Occupy protesters befriend Chicago Police

December 5, 2011

Aaron Freeman

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(Flickr/Michael Kappel)
The relationship between Chicago police and Occupy protestors has been relatively peaceful.

In recent months, in cities around the world, there have been major clashes between protesters and the police. Egypt has seen fighting and sporadic protests since January. In the U.S., in apparent coordination with Homeland Security, police have staged violent midnight raids on protesters affiliated with Occupy Wall Street, sometimes resulting in bloody clashes. Oakland, Calif., police win the coveted "Tiaenanmen Square Award" for shooting peaceful veteran Scott Olsen in the head with a tear gas canister.

But then there’s Chicago. As time has gone on, the police here have had better and better relations with “da occupation.”

Chicago protesters learned back in the '60s that unlike us, the police have weapons, and if they do not like us they can use them with abandon. In 1968 we learned that chanting “the whole world is watching” just meant they could see your butt get beaten in Kampala. Consequently, for its first two months, our occupation obeyed most of the city’s laws. Occupants offered food to the police and generally behaved as if members of the Chicago Police Union were also part of the 99 percent. And Occupy Chicago has a young, attractive liaison to the police, so that the cops might literally look kindly upon the occupation.

On November 17th, the International Day of Action, New York protesters were bloodied. In California, cops pepper-sprayed passive resisters like mosquitoes. In many U.S. cities police arrived ready to confront protesters with gas grenades and riot gear. Meanwhile, Occupy Chicago’s biggest march yet had a police escort. Yes there were protesters taken away by the cops. But there was none of this chemical weapons, knee-on-the-throat, twisting people’s arms nonsense. In Chicago, a unionized officer would politely walk over to a pre-designated, police-friendly law breaker. The calm and courteous officer would explain what was going to happen. The designated lawbreaker assented, and it happened. In New York protesters were charged with felonies. In Chicago many were ticketed for failure to take proper pedestrian precautions. Then protesters moved on to the next part of the march. And the police liked and had so much confidence in the protesters' ability to manage themselves that much of the escort force was on bicycles.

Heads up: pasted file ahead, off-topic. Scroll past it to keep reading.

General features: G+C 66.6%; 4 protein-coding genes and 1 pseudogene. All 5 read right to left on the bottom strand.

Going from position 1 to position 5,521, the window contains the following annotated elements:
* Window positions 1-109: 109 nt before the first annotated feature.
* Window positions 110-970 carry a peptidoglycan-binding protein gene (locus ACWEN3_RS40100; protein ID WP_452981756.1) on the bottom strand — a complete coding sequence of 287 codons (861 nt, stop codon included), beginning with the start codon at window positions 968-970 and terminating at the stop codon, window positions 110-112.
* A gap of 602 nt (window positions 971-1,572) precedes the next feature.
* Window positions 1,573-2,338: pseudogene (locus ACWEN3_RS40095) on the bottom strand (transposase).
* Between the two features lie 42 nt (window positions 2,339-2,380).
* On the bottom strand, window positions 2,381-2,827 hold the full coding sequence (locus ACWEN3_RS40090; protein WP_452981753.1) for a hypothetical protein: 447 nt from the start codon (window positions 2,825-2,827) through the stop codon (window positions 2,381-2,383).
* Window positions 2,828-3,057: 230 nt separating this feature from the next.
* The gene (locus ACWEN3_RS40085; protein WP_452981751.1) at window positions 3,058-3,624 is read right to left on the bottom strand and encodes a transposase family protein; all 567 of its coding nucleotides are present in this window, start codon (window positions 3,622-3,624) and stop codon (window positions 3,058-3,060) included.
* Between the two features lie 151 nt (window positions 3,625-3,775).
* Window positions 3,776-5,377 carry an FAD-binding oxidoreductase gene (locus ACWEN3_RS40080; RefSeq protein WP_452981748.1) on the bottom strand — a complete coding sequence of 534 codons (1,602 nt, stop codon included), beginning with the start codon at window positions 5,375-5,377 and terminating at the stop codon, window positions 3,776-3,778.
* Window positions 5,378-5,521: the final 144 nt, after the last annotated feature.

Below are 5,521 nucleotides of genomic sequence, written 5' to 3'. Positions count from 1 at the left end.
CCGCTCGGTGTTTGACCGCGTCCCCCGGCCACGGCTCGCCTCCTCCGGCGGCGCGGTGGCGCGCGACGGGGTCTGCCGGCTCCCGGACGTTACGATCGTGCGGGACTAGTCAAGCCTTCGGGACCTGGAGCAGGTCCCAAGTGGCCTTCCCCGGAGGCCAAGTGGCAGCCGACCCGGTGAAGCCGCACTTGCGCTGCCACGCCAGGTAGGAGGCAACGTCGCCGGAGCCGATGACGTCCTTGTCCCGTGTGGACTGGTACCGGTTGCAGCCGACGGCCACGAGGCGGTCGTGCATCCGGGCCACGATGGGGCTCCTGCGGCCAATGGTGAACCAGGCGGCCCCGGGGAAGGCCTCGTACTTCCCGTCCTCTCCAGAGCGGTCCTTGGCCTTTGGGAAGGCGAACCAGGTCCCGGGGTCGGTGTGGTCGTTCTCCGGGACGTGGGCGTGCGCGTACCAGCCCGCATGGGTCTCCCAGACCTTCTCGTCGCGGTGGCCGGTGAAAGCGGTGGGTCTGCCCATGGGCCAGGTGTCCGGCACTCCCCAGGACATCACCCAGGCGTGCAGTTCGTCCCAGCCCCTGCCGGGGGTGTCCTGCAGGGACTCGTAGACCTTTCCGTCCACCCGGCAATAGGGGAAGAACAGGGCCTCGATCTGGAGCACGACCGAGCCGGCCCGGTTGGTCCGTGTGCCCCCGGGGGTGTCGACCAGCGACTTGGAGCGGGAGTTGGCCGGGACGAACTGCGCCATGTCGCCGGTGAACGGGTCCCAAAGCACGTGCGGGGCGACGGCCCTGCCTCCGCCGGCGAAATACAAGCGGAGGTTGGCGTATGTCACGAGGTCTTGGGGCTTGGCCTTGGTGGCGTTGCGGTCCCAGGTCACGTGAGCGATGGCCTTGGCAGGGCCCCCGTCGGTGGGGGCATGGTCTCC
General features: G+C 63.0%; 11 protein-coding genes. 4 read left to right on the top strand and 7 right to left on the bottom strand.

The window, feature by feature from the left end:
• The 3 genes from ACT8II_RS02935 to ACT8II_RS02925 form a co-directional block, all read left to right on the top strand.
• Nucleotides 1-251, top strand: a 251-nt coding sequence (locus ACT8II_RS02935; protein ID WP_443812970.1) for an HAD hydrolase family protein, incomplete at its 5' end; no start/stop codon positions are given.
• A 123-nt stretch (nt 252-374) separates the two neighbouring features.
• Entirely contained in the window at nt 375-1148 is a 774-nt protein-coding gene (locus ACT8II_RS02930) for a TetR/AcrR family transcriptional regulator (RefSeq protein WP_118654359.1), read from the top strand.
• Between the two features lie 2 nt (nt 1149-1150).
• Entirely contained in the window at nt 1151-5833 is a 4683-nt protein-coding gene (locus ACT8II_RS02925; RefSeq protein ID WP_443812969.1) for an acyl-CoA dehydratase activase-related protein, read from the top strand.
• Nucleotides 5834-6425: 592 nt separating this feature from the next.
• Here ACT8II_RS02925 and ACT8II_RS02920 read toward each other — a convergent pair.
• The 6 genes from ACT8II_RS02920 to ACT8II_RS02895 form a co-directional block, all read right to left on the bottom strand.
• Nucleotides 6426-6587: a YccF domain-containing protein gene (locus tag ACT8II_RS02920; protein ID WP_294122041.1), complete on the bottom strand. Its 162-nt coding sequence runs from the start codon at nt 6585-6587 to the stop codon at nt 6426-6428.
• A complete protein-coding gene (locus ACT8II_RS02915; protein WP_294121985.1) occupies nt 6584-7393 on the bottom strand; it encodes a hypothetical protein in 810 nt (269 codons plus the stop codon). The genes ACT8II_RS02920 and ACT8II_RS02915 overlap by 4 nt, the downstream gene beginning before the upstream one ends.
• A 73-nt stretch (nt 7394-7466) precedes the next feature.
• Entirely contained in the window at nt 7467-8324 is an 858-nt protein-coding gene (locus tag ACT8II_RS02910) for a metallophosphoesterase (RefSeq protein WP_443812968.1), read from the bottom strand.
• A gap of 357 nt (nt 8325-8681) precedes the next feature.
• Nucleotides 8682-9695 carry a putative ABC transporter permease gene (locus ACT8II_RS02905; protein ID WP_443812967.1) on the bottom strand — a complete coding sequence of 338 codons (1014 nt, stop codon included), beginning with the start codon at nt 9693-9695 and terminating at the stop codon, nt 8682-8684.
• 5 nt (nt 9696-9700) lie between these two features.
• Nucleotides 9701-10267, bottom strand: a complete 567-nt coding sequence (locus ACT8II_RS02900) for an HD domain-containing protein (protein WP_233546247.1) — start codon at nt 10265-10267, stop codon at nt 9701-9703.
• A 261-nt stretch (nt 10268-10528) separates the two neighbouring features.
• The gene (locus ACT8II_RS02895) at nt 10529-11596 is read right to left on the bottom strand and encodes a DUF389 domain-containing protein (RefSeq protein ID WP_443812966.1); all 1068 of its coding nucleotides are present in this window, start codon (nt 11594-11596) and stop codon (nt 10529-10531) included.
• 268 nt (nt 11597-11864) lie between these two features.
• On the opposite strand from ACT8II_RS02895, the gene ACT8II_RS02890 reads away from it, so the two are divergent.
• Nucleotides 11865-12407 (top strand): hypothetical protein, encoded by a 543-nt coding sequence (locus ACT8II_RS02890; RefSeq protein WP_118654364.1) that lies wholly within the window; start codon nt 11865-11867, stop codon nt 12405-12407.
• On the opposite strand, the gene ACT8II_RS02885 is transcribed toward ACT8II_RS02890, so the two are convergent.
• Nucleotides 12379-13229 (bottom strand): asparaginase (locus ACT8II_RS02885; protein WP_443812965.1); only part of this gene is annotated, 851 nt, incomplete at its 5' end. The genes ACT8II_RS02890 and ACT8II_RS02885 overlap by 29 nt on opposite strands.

I’m not saying that all the Occupy movements should, or could, be like Chicago's, and befriend those people with guns without whose support you cannot even be on the streets. But I am saying that when they tell the stories of all the Occupy events in the more than 1,500 cities and 82 countries on all seven continents, let there be no doubt that Chicago has da Occupation dat works.